“For CES specifically, it is the world’s biggest electronics show. Every major player in the industry is there. The breadth of people that we can reach is huge – everything from the investment community to customers to press, to partners – everyone is there.
“Being interactive is vital.”
Running demonstrations, travelling the world and paying for all the logistics behind an exhibition can run up to a large amount of money.
Therefore, having budget is key – but also understanding that exhibitions can have a life to themselves and having a buffer to change your game plan, can help you get an advantage over the competition.
Heather explains: “Planning is key. Everything from the budget to the technical knowledge of the products is important. You need to know where you can stretch the budget – if you have planned the exhibition well you will have a bit saved to capitalise on the unique opportunities that can appear at events like these.
“You need to be aware that shows can sometimes escalate – you need to know about everything you might need to do and where it can seriously add cost and value.”
Everything is run at a fast-pace, so therefore being able to adapt and change your plans at a moments notice can be the catalyst to winning over a potential customer.
Think outside the box
In the planning stage, before anything has been set in stone and paid for, you need to think about everything that encompasses a trade show or exhibition.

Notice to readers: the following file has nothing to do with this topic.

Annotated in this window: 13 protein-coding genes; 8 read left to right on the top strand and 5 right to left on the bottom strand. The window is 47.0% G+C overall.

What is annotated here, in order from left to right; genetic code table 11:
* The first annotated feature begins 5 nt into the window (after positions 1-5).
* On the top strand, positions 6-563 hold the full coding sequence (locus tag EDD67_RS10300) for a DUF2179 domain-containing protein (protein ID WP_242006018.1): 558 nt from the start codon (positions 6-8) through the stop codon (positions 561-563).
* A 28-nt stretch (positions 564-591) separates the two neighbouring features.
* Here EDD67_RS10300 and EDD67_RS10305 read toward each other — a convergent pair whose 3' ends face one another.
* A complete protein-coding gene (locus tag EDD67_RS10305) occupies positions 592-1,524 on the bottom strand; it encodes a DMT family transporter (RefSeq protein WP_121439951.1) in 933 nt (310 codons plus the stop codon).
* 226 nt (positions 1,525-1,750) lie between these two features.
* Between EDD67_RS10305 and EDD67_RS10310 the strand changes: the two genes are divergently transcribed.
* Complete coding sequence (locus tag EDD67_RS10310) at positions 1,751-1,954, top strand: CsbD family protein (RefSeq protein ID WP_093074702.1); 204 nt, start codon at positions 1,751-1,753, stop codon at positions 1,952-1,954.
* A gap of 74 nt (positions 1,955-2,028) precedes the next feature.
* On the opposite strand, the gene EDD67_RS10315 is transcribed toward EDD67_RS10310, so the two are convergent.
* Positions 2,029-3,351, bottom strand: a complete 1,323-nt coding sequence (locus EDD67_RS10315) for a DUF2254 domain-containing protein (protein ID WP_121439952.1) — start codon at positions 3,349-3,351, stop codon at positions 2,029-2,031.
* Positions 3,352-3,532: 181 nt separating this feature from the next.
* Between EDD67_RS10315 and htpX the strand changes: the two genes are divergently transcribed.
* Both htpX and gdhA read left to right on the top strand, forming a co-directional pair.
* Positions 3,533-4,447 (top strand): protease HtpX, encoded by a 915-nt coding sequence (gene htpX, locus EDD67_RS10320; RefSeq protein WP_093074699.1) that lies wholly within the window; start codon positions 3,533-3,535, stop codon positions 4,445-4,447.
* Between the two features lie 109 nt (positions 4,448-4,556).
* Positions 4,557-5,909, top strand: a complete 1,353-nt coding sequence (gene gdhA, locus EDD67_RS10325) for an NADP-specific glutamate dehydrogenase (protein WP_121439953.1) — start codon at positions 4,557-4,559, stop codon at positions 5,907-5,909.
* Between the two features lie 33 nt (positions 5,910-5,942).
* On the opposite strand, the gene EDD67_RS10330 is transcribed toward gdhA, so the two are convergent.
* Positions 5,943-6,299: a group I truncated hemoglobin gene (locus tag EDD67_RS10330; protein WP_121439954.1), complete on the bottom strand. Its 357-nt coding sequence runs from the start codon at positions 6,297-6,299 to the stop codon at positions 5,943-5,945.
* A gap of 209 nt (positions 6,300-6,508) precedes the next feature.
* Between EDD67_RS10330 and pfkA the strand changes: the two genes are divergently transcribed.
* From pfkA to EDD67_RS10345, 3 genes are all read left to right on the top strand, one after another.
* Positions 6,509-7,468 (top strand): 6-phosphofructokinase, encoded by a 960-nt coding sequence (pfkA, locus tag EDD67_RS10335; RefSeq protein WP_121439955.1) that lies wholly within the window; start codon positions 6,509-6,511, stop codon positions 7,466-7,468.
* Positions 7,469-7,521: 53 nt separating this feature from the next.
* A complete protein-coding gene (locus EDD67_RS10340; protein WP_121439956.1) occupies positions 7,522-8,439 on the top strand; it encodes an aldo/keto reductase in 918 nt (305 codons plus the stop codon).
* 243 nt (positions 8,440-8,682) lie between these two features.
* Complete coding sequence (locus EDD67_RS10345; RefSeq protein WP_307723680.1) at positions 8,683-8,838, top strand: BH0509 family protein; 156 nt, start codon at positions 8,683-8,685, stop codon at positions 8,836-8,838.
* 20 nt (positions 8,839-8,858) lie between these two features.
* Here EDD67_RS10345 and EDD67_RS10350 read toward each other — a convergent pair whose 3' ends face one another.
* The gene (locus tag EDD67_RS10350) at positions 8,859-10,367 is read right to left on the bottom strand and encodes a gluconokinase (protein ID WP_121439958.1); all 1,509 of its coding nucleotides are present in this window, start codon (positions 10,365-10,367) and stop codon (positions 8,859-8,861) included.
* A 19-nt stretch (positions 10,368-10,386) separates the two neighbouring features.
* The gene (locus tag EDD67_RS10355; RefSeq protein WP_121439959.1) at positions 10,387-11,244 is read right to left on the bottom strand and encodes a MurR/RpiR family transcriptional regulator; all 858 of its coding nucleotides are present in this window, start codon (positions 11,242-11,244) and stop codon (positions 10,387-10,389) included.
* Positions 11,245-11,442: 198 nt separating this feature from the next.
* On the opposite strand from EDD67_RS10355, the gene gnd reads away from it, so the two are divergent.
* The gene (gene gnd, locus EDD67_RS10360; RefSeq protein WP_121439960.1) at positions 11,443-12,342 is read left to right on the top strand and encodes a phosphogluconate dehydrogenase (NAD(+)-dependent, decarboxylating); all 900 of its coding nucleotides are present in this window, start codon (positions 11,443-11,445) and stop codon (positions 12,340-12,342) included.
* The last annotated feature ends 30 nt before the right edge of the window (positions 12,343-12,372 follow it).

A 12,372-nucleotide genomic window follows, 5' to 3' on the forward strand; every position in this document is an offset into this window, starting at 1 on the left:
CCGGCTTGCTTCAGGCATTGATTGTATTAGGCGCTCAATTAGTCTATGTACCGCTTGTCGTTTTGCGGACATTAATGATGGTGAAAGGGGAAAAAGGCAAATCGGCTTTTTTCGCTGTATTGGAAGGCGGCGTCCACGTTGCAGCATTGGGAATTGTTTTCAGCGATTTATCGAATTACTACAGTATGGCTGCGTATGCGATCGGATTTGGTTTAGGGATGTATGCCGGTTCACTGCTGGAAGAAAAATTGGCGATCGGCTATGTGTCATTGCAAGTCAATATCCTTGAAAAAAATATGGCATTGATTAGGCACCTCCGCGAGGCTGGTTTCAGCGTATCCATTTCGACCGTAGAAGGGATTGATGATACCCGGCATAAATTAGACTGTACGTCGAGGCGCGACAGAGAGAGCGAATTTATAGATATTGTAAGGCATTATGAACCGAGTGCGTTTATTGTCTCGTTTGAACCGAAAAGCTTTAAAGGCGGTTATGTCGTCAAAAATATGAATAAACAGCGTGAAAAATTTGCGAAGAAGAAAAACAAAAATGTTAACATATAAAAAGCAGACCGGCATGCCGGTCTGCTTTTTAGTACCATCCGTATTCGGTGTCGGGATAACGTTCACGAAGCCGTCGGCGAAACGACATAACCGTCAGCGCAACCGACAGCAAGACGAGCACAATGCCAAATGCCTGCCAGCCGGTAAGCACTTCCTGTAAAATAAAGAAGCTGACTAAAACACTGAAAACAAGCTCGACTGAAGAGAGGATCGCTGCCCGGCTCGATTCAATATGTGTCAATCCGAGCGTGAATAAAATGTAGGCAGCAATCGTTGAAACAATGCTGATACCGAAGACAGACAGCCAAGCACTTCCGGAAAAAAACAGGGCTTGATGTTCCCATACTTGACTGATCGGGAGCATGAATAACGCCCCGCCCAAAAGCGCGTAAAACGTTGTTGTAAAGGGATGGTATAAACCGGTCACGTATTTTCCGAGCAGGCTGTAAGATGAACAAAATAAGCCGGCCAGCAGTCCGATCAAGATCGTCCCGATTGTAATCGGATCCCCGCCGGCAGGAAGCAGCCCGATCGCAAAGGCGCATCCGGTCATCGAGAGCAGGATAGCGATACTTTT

Obviously, everyone is there to show their products and services and why they are better than their competition – but what else can be done to make sure a potential customer stays at your stand?
Heather explains one trick she has learnt from being at shows like CES: “Sometimes these events can become impractical. People who have been to exhibitions before can learn what to do next time.
“For example, if you have padding on the floor of your stand, it is totally worth it! People will stand at your booth as they have been on their feet all day. You must make sure your booth is accommodating to visitors.”
A simple and cost-effective investment such as floor padding can give your stand that extra incentive for someone to stay and invest in what you are promoting.
What extra space will you need?